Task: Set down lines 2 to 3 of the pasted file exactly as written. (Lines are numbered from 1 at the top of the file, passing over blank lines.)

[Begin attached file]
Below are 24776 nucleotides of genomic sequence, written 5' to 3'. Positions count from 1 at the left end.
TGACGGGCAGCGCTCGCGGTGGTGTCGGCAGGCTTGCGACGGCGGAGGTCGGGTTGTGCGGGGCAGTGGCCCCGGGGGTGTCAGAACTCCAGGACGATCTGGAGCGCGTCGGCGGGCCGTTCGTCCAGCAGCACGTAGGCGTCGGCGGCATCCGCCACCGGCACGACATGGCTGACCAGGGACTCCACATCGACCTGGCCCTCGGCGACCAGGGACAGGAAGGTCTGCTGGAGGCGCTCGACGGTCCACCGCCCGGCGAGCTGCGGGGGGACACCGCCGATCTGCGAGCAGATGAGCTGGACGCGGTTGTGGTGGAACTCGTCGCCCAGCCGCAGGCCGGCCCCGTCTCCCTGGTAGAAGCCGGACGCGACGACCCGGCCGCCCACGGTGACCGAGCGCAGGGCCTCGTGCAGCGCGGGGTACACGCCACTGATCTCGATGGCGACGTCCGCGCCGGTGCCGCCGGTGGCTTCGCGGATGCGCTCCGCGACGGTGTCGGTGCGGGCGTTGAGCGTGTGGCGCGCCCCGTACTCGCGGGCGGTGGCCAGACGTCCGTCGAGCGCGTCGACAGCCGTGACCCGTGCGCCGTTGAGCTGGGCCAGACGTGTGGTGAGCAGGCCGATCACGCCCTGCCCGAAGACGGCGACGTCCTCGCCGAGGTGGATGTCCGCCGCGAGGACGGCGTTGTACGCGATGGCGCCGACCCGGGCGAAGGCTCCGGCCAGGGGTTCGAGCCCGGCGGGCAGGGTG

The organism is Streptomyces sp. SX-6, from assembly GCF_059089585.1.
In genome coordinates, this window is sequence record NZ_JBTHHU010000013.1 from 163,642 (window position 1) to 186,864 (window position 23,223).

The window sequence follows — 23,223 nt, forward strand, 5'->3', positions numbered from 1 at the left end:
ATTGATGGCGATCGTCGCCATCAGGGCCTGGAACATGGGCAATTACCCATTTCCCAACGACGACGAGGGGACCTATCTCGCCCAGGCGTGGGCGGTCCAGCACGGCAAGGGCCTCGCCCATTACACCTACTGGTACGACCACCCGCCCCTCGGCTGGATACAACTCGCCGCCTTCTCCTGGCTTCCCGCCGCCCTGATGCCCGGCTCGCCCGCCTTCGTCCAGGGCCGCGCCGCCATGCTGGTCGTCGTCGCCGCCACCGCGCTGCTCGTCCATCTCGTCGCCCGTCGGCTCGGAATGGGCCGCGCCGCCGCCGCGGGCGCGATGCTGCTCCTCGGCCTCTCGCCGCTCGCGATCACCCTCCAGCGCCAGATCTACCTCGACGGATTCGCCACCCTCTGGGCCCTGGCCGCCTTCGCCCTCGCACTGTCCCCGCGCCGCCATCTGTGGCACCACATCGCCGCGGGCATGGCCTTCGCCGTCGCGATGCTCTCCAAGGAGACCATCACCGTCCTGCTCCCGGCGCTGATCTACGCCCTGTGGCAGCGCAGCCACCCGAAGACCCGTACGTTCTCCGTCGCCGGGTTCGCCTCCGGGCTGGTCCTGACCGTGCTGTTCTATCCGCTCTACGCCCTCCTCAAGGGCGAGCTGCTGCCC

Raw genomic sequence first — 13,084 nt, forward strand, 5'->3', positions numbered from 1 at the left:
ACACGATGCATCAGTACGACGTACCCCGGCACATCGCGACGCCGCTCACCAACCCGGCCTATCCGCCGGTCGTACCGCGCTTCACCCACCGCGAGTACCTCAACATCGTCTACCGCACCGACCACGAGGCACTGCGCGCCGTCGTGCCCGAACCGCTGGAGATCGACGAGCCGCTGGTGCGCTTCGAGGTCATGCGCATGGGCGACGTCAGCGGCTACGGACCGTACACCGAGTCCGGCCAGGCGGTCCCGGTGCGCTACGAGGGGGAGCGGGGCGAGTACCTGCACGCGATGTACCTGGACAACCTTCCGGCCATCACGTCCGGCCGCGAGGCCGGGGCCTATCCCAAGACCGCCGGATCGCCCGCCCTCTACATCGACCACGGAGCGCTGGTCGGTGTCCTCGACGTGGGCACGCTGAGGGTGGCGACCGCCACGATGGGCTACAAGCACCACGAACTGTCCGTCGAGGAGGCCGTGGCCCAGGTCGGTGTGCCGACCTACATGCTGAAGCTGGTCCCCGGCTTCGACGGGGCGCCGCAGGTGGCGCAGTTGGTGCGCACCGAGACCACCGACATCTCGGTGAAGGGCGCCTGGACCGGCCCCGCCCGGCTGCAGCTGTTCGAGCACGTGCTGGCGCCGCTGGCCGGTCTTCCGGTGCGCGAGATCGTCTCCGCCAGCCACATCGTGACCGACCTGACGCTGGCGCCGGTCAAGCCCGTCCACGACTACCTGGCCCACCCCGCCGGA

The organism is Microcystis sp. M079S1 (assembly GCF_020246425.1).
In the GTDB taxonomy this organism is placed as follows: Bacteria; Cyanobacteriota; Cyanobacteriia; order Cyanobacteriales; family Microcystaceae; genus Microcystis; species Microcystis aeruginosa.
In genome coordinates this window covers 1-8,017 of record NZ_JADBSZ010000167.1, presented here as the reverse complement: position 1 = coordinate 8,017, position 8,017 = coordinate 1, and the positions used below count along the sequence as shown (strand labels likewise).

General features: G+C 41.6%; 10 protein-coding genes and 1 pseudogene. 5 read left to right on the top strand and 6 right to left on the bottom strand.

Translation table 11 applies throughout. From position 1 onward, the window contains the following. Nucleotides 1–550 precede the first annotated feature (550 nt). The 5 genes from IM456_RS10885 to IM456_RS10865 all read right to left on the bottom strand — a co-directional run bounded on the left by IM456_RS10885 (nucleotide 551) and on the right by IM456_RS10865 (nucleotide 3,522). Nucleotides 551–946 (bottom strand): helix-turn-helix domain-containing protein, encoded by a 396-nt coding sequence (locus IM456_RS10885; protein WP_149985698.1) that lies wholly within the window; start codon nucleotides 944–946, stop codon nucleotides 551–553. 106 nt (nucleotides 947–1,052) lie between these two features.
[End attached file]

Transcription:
TGACGGGCAGCGCTCGCGGTGGTGTCGGCAGGCTTGCGACGGCGGAGGTCGGGTTGTGCGGGGCAGTGGCCCCGGGGGTGTCAGAACTCCAGGACGATCTGGAGCGCGTCGGCGGGCCGTTCGTCCAGCAGCACGTAGGCGTCGGCGGCATCCGCCACCGGCACGACATGGCTGACCAGGGACTCCACATCGACCTGGCCCTCGGCGACCAGGGACAGGAAGGTCTGCTGGAGGCGCTCGACGGTCCACCGCCCGGCGAGCTGCGGGGGGACACCGCCGATCTGCGAGCAGATGAGCTGGACGCGGTTGTGGTGGAACTCGTCGCCCAGCCGCAGGCCGGCCCCGTCTCCCTGGTAGAAGCCGGACGCGACGACCCGGCCGCCCACGGTGACCGAGCGCAGGGCCTCGTGCAGCGCGGGGTACACGCCACTGATCTCGATGGCGACGTCCGCGCCGGTGCCGCCGGTGGCTTCGCGGATGCGCTCCGCGACGGTGTCGGTGCGGGCGTTGAGCGTGTGGCGCGCCCCGTACTCGCGGGCGGTGGCCAGACGTCCGTCGAGCGCGTCGACAGCCGTGACCCGTGCGCCGTTGAGCTGGGCCAGACGTGTGGTGAGCAGGCCGATCACGCCCTGCCCGAAGACGGCGACGTCCTCGCCGAGGTGGATGTCCGCCGCGAGGACGGCGTTGTACGCGATGGCGCCGACCCGGGCGAAGGCTCCGGCCAGGGGTTCGAGCCCGGCGGGCAGGGTG

The organism is Streptomyces sp. SX-6, from assembly GCF_059089585.1.